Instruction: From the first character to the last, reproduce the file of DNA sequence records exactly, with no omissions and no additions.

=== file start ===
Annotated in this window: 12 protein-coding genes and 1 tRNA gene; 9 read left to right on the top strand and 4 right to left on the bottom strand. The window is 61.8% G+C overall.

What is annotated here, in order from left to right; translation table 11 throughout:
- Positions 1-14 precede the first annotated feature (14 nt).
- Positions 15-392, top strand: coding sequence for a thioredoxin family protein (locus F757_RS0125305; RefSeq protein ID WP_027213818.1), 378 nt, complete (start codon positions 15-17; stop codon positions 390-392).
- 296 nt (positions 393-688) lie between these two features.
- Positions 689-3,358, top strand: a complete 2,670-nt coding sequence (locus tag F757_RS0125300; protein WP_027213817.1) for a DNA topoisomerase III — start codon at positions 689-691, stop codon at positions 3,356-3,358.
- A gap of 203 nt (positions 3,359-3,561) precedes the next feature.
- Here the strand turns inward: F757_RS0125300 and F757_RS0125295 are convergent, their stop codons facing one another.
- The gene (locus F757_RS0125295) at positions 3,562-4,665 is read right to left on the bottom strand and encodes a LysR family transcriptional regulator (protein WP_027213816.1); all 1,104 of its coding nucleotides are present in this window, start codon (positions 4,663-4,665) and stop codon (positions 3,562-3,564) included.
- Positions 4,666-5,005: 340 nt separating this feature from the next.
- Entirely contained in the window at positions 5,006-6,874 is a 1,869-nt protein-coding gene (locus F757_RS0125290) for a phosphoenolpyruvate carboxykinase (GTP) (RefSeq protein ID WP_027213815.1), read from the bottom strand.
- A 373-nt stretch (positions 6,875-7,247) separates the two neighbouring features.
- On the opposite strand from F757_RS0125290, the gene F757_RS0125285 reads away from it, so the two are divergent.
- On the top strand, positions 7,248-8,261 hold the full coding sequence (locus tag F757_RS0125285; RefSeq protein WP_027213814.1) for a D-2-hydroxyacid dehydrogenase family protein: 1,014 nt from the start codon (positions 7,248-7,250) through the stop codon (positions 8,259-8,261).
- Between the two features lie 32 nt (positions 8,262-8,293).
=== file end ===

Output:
Annotated in this window: 12 protein-coding genes and 1 tRNA gene; 9 read left to right on the top strand and 4 right to left on the bottom strand. The window is 61.8% G+C overall.

What is annotated here, in order from left to right; translation table 11 throughout:
- Positions 1-14 precede the first annotated feature (14 nt).
- Positions 15-392, top strand: coding sequence for a thioredoxin family protein (locus F757_RS0125305; RefSeq protein ID WP_027213818.1), 378 nt, complete (start codon positions 15-17; stop codon positions 390-392).
- 296 nt (positions 393-688) lie between these two features.
- Positions 689-3,358, top strand: a complete 2,670-nt coding sequence (locus tag F757_RS0125300; protein WP_027213817.1) for a DNA topoisomerase III — start codon at positions 689-691, stop codon at positions 3,356-3,358.
- A gap of 203 nt (positions 3,359-3,561) precedes the next feature.
- Here the strand turns inward: F757_RS0125300 and F757_RS0125295 are convergent, their stop codons facing one another.
- The gene (locus F757_RS0125295) at positions 3,562-4,665 is read right to left on the bottom strand and encodes a LysR family transcriptional regulator (protein WP_027213816.1); all 1,104 of its coding nucleotides are present in this window, start codon (positions 4,663-4,665) and stop codon (positions 3,562-3,564) included.
- Positions 4,666-5,005: 340 nt separating this feature from the next.
- Entirely contained in the window at positions 5,006-6,874 is a 1,869-nt protein-coding gene (locus F757_RS0125290) for a phosphoenolpyruvate carboxykinase (GTP) (RefSeq protein ID WP_027213815.1), read from the bottom strand.
- A 373-nt stretch (positions 6,875-7,247) separates the two neighbouring features.
- On the opposite strand from F757_RS0125290, the gene F757_RS0125285 reads away from it, so the two are divergent.
- On the top strand, positions 7,248-8,261 hold the full coding sequence (locus tag F757_RS0125285; RefSeq protein WP_027213814.1) for a D-2-hydroxyacid dehydrogenase family protein: 1,014 nt from the start codon (positions 7,248-7,250) through the stop codon (positions 8,259-8,261).
- Between the two features lie 32 nt (positions 8,262-8,293).